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Simple harmonic motion of some mass

  • Thread starter jasonbans
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  • #1
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Homework Statement


A 0.25-kg mass is attached to the end of a spring that is attached horizontally to
a wall. When the mass is displaced 8.5 cm and then released, it undergoes SHM.
The force constant of the spring is 1.4 3 102 N/m. The amplitude remains
constant.
(a) How far does the mass move in the first five cycles?

Homework Equations





The Attempt at a Solution


not sure what the question mean the first 5 cycles is that the rpm?
 

Answers and Replies

  • #2
berkeman
Mentor
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6,847

Homework Statement


A 0.25-kg mass is attached to the end of a spring that is attached horizontally to
a wall. When the mass is displaced 8.5 cm and then released, it undergoes SHM.
The force constant of the spring is 1.4 3 102 N/m. The amplitude remains
constant.
(a) How far does the mass move in the first five cycles?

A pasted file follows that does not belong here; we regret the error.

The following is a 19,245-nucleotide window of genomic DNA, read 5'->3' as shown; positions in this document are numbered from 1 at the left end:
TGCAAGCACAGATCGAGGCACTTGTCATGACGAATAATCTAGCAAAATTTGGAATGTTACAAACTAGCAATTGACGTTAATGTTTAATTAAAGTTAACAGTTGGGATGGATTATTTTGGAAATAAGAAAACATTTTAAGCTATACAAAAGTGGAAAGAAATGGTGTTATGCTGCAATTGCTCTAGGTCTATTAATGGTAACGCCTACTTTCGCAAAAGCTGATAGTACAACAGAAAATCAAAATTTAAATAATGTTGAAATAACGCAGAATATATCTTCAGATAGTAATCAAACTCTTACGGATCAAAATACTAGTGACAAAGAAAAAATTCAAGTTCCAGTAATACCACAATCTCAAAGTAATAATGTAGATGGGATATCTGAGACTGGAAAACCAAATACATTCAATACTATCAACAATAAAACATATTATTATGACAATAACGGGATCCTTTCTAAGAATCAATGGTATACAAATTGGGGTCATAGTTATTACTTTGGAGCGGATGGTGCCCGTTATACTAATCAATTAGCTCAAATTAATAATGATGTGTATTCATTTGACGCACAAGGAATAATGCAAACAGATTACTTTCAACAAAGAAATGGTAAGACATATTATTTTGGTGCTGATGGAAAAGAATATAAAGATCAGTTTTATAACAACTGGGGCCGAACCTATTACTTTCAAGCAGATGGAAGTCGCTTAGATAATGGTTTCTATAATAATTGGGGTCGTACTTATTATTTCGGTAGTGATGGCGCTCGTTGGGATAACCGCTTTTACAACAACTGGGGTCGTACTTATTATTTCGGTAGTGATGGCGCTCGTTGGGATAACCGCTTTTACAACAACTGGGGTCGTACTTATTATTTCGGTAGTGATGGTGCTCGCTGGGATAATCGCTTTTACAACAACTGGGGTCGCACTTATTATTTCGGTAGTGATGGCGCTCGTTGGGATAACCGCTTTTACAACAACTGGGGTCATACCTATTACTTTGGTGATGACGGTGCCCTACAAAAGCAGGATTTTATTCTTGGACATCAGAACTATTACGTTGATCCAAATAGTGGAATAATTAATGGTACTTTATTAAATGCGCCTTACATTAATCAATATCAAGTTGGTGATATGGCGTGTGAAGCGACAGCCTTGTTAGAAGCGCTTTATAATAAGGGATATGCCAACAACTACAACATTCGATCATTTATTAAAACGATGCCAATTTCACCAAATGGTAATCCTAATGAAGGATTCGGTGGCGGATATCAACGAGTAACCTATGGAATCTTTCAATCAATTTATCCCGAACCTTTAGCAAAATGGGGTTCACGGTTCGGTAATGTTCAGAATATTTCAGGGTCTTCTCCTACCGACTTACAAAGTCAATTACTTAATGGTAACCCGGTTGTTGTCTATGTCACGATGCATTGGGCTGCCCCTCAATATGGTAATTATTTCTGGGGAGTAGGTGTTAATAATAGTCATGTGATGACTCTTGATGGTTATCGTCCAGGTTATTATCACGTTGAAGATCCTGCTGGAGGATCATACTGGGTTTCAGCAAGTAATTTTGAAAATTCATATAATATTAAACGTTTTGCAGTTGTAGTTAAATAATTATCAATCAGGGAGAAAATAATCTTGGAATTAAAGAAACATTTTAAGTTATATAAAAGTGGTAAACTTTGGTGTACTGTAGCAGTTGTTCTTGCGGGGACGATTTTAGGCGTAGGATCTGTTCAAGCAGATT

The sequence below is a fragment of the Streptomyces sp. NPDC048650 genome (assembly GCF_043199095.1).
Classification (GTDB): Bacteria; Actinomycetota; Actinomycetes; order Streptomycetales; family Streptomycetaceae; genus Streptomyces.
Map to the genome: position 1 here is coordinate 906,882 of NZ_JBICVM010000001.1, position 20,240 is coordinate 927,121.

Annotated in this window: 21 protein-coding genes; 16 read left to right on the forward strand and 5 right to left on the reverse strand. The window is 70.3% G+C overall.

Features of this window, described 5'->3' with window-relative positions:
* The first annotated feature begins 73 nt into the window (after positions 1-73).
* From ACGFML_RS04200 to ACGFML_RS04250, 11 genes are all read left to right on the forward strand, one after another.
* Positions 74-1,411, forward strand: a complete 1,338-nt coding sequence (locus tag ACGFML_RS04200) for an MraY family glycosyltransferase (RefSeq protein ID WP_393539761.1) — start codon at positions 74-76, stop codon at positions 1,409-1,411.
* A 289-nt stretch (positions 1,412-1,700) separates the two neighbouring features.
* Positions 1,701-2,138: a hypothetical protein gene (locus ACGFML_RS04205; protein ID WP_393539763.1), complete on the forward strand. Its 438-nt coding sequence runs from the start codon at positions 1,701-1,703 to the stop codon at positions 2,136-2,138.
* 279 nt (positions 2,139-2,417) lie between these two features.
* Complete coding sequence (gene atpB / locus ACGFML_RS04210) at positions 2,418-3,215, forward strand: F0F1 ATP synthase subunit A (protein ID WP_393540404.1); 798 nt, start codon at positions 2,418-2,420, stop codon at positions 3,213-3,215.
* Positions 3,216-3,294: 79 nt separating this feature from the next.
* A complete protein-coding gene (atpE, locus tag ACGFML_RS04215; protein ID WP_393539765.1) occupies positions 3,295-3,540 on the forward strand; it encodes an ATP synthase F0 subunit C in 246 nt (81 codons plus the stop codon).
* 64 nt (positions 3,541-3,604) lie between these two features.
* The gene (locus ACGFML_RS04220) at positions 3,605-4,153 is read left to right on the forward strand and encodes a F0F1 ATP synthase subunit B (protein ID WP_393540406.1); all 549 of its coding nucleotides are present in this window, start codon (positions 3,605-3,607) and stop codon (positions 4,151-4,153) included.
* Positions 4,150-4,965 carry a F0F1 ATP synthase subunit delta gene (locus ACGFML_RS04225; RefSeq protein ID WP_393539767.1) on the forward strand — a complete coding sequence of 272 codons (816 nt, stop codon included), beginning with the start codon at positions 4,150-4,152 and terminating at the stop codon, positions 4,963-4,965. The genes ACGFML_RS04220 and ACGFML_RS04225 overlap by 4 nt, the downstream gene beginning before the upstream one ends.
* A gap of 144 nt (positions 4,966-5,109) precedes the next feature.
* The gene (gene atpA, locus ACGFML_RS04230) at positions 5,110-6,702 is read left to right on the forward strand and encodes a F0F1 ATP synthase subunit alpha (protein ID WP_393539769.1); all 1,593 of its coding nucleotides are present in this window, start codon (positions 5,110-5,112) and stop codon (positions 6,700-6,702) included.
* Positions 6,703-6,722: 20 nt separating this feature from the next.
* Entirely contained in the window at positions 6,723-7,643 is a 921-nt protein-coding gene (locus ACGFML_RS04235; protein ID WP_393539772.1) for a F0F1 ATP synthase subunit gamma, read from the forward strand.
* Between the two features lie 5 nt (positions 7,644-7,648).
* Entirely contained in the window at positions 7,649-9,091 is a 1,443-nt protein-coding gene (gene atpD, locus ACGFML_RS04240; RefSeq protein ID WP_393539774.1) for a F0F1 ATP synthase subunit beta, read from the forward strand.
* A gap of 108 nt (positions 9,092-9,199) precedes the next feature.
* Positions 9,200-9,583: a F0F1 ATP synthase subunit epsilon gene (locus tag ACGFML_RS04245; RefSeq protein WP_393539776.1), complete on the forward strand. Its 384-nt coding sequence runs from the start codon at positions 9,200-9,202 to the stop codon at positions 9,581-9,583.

Homework Equations





The Attempt at a Solution


not sure what the question mean the first 5 cycles is that the rpm?
Yeah, that makes no sense without a diagram. Is there a frictionless plane under the mass supporting it so all of its motion is horizontal? Or is it free to swing down and hit the wall or something?
 
  • #3
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Yeah, that makes no sense without a diagram. Is there a frictionless plane under the mass supporting it so all of its motion is horizontal? Or is it free to swing down and hit the wall or something?
which the spring is attached to the wall horizontally meaning the object will move in the x-axis
 
  • #4
gneill
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20,792
2,770
One cycle is complete when a system returns to the same state that marked the beginning of the cycle. In the case of a mass-spring system (without friction), if the mass is in some given location with some given velocity, the cycle is complete when it again has that position and velocity. So if you start counting a cycle with the mass displaced by +8.5cm and zero velocity then one cycle is complete when the mass returns to +8.5cm and has zero velocity.

When friction is involved you have to be a bit more careful in defining a cycle because amplitude will diminish during each one as energy is lost. It's often easier to measure a cycle from peak displacement to (same sign) peak displacement, or by successive crossings of the equilibrium point in the same direction.
 

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